If a woman experiencing abdominal pain had undergone a tubal ligation, would you still order a pregnancy test?
John Tafuri, MD, FAAEM, regional director of emergency medicine at Cleveland (OH) Clinic and chief of staff at Fairview Hospital in Cleveland, is aware of multiple malpractice cases against EPs involving this very scenario. A gynecologist told one patient suffering from abdominal pain, “Well, at least you can’t be pregnant.”
“The patient came to the ER that night with a ruptured ectopic pregnancy,” Tafuri says. “The patient was extremely dissatisfied and angry.”
Tafuri says it is “absolutely essential” that physicians subject every female patient of childbearing age who has not undergone a hysterectomy receive a pregnancy test, even those patients with tubal ligations.
“Three out of 1,000 will get pregnant, and a high percentage of those will be ectopic,” he warns. “I’ve actually seen more ectopic pregnancies in patients with tubal ligations than patients without.”
While urine pregnancy tests are far more accurate than they used to be, such tests still are not as accurate as serum pregnancy tests. False negatives are entirely possible.
“If a woman is drinking a lot of fluid in preparation for an expected ultrasound test, the urine may be diluted and produce a false negative,” Tafuri notes.
In his clinical practice, Tafuri has observed two false-negative urine pregnancy tests in patients who ended up experiencing ectopic pregnancies.
“The best course of action is to obtain a serum test,” he advises.
If an ectopic pregnancy does not appear on an ultrasound, Tafuri says sending the patient home is an acceptable option, so long as there’s close follow-up. In this situation, Tafuri makes a point of contacting the patient’s obstetrician directly to let him or her know why he’s concerned about the patient.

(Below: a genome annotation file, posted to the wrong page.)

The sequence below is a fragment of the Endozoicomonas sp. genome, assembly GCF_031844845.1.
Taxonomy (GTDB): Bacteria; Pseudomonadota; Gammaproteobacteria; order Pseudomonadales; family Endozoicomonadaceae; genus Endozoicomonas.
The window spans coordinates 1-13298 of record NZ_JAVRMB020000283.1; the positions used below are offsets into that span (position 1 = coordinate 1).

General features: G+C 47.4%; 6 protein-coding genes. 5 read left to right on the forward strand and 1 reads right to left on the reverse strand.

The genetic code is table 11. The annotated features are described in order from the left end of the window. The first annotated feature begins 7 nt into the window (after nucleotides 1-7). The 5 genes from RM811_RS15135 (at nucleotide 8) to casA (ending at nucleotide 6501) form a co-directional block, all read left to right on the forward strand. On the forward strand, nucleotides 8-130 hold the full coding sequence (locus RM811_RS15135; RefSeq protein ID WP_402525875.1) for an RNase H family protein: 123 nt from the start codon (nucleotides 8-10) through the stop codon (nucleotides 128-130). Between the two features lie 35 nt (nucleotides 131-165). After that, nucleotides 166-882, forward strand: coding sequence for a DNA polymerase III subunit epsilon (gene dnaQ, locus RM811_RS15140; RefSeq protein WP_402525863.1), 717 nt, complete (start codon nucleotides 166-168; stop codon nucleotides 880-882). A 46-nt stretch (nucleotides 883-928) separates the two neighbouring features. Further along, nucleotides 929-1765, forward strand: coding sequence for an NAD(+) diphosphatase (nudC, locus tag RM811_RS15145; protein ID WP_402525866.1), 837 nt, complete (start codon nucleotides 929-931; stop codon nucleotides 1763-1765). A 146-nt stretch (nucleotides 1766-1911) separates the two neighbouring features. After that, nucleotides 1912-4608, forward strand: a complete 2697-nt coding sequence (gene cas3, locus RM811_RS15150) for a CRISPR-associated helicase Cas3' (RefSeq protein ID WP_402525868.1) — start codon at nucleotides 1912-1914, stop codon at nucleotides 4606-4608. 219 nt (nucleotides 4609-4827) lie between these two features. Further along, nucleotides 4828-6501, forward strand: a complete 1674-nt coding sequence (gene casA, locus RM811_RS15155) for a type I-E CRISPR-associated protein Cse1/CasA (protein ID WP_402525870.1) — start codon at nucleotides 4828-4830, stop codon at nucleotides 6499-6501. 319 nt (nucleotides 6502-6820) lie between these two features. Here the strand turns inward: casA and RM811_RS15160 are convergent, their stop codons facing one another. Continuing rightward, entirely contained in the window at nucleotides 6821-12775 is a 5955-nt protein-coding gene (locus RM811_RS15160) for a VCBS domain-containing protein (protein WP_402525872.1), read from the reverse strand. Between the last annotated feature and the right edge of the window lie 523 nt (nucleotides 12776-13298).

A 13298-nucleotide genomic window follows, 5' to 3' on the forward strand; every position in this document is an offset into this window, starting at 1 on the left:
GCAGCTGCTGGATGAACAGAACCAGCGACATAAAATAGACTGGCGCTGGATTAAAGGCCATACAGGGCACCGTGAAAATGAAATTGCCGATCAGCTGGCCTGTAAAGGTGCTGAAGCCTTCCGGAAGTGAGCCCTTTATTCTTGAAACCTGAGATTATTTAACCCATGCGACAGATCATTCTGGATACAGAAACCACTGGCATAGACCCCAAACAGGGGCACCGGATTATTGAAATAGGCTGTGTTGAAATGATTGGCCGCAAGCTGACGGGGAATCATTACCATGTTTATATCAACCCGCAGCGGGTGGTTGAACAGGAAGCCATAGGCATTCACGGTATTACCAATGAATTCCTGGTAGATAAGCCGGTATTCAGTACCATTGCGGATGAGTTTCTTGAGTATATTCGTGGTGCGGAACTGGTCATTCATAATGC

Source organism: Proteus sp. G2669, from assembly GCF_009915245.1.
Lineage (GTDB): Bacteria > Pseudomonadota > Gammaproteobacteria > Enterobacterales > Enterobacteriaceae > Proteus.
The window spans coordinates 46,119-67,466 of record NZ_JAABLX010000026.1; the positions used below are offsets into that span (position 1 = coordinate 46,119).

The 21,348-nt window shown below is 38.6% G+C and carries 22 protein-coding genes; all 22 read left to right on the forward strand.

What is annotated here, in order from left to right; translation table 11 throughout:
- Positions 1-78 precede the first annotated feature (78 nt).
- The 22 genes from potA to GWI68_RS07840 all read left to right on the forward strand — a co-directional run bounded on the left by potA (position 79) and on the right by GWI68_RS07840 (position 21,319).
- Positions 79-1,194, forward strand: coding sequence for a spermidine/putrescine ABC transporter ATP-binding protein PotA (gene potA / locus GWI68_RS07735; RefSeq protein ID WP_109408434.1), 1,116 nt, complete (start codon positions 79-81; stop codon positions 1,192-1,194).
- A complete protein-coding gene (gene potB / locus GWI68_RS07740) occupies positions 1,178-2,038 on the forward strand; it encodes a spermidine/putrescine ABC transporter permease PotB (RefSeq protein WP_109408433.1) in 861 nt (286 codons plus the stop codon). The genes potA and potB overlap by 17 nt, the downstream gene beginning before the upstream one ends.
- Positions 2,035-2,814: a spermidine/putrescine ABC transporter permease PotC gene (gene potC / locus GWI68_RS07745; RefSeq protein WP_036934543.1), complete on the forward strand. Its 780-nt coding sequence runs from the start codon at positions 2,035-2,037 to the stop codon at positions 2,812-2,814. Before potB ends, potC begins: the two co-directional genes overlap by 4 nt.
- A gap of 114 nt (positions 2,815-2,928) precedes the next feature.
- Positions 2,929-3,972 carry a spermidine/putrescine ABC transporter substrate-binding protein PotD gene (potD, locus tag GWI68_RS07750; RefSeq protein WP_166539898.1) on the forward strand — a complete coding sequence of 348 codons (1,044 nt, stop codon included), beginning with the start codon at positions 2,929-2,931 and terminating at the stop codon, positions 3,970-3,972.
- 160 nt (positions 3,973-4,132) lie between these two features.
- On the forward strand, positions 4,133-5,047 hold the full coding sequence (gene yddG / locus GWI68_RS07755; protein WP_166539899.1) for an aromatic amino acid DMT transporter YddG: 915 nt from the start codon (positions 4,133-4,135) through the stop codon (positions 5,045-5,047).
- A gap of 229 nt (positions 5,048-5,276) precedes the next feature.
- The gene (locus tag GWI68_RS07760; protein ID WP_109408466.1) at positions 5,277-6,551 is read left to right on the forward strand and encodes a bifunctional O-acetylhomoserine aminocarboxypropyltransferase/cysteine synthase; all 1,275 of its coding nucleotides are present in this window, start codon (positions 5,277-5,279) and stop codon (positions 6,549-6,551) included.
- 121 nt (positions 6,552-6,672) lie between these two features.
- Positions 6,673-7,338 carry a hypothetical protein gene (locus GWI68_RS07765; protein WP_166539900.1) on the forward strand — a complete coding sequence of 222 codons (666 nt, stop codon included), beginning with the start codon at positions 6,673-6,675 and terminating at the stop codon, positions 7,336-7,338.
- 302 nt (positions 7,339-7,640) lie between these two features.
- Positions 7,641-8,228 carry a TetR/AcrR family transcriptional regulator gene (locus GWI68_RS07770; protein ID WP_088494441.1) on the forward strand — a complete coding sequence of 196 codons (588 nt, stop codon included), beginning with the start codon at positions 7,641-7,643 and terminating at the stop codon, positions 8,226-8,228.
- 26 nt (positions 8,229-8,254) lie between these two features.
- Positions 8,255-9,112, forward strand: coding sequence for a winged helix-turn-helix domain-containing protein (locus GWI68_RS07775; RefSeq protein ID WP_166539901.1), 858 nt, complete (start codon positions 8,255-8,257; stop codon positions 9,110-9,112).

“It’s not a deviation from the standard of care to send a possible ectopic home, per se,” he explains. “But you are certainly at potential risk, in my view.” Ensuring adequate follow-up is a way of minimizing this risk. A negative ultrasound that does not identify an intrauterine pregnancy doesn’t rule out the possibility of an ectopic pregnancy.
“It’s not accurate enough to rely on to send somebody home without any follow-up,” Tafuri warns.
On the plaintiff’s side, finding an expert witness to testify against an EP who did this would not be a problem.
“I’m certain they could find a gynecologist willing to testify that it was a potentially life-threatening situation for a young healthy woman, and it wasn’t worth taking that chance,” Tafuri says.
Trust, but Verify
Jon Mark Hirshon, MD, PhD, MPH, FACEP, professor in the Department of Emergency Medicine and an attending EP at the University of Maryland Medical Center, says the most critical component related to missed ectopic pregnancy is something surprisingly simple: The EP just didn’t consider it in the first place.
“This is not a complicated diagnosis. This is an ‘I didn’t think of it.’ You have to have it in your differential,” he says. Hirshon suggests these risk-reducing practices: